December 2016: The Basics of Guinea Pig Care

By Abbey Lashley

Guinea pigs. They are probably the cutest rodents on the face of the planet! Their adorable little snouts and small, furry bodies just makes them more desirable pets! Guinea pigs are friends, not food.

Since piggies need to constantly eat to keep their stomachs moving, Timothy Hay should always be available for them. Hay is about 80 percent of a guinea pig’s diet. However, don’t confuse straw and hay, they are different. Another reason guinea pigs need to constantly eat hay is to grind down their teeth. Since a guinea pig’s teeth are open-rooted, which means their teeth never stop growing, it’s vital to keep them under control.

Another very important food group is vegetables. A guinea pig should be given one cup of vegetables per feeding. You can include red or green leaf, but try to stay away from romaine lettuce and absolutely no iceberg lettuce. Another good veggie is radicchio, which is large enough to divide between eight pigs. Bell peppers are also a popular food in the guinea pig realm. You only need to use one-eighth of the pepper for one pig. Be sure to remove the stem and seeds as it can be a choking hazard. All in all, vegetables are about 15 percent of a pig’s diet.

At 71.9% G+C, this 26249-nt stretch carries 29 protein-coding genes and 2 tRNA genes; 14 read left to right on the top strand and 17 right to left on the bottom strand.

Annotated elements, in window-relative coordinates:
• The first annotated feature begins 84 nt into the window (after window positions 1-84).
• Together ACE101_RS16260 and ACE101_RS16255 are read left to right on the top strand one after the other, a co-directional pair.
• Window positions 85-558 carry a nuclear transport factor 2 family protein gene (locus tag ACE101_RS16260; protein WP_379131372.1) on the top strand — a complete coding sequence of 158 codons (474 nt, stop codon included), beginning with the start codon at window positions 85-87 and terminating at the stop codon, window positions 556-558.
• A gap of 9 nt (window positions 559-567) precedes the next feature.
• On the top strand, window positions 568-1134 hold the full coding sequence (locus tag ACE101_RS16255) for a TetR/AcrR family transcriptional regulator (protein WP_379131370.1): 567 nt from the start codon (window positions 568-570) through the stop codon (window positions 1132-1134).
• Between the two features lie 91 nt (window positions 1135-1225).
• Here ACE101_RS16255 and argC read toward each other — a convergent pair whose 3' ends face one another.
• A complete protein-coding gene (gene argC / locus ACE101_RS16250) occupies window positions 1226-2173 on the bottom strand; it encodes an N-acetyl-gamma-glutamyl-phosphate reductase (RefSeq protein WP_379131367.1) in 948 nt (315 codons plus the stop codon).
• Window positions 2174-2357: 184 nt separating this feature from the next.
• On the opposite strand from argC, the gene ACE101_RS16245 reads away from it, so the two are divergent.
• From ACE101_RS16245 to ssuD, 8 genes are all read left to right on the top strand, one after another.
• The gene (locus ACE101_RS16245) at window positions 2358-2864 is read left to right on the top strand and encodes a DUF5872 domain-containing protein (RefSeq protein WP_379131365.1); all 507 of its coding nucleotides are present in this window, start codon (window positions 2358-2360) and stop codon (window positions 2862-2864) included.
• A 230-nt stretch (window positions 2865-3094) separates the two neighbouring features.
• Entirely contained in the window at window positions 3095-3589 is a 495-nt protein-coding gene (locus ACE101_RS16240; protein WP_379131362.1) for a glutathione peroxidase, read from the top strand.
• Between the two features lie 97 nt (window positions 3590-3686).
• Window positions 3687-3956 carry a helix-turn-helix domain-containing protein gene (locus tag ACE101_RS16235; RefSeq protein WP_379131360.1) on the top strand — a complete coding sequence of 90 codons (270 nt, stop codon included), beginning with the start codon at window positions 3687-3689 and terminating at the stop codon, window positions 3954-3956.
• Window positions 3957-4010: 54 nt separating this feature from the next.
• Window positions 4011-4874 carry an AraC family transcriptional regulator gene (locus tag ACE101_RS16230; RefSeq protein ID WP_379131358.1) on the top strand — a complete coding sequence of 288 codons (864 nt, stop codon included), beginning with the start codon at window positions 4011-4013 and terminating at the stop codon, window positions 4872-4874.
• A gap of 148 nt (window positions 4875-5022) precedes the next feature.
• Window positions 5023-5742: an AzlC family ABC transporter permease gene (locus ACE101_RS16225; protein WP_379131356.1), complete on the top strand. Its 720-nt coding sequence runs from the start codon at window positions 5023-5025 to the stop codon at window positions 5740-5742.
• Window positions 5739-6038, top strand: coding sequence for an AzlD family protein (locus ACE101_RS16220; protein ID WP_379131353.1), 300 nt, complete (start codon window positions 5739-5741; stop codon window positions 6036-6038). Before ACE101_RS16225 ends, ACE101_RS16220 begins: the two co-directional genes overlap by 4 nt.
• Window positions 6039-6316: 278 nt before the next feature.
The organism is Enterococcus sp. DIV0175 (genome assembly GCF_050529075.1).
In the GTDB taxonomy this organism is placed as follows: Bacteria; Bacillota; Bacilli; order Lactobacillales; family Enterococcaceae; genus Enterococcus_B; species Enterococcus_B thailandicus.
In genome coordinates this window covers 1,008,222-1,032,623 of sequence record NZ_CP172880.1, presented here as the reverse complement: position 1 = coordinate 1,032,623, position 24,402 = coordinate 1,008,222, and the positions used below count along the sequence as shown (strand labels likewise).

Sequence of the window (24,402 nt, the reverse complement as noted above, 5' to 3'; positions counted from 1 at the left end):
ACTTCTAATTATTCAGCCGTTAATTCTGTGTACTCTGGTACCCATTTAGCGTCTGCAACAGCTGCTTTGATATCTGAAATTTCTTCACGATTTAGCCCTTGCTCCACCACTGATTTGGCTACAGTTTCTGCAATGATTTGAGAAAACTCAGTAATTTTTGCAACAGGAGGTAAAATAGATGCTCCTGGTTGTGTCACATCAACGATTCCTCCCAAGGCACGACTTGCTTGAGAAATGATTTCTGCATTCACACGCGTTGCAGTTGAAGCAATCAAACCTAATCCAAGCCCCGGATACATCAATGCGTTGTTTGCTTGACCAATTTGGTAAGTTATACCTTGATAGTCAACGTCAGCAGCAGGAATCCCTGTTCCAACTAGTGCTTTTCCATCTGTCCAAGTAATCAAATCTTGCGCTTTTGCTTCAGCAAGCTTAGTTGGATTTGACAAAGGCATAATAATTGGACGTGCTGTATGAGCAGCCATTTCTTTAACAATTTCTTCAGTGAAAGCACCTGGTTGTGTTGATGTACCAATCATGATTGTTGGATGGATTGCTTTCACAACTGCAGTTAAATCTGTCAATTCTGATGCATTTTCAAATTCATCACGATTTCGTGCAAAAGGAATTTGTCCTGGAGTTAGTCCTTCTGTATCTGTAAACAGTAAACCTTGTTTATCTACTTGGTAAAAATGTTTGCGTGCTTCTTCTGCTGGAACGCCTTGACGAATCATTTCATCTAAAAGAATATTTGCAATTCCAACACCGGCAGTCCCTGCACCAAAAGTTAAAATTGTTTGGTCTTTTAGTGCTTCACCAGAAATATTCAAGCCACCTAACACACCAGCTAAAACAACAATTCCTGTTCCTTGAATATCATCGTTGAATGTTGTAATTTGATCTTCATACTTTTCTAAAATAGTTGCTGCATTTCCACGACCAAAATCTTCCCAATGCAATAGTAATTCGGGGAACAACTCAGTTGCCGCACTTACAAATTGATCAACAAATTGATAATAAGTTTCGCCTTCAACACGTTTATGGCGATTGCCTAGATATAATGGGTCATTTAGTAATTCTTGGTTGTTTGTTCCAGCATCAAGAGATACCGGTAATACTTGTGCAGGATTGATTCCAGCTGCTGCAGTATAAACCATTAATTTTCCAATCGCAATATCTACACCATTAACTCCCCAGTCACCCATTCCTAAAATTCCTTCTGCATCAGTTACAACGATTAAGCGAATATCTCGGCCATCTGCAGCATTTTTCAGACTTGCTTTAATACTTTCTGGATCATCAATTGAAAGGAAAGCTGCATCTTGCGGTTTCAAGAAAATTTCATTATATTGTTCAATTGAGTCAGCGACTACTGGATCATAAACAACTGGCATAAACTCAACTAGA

The last five percent of a guinea pig’s food agenda is pellets. In the first six months of life, they should be fed alfalfa based pellets, which includes more calcium. After those six months, feed your Timothy based pellets. Your pig should be fed one-eighth cup of pellets every morning. Try to steer clear of seeds, nuts, and/or colored bits.

Since cavies hide illnesses very well, they should be given weekly checkups at home. Keep a log of their weight because a drastic change in weight is a sign that they are sick. Also, be sure to pick the same time and day to get an accurate record. Check their eyes, guinea pigs are notorious for getting eye injuries. Sunken eyes could mean that they have something in it, hay poke, or another eye injury. Examine their ears and make nothing is stuck in them. Survey their feet and maybe even clip their nails.

I haven’t even covered half of what you need to know about guinea pigs, but I am limited. So it’s your choice: guinea pig, or teacup pig?

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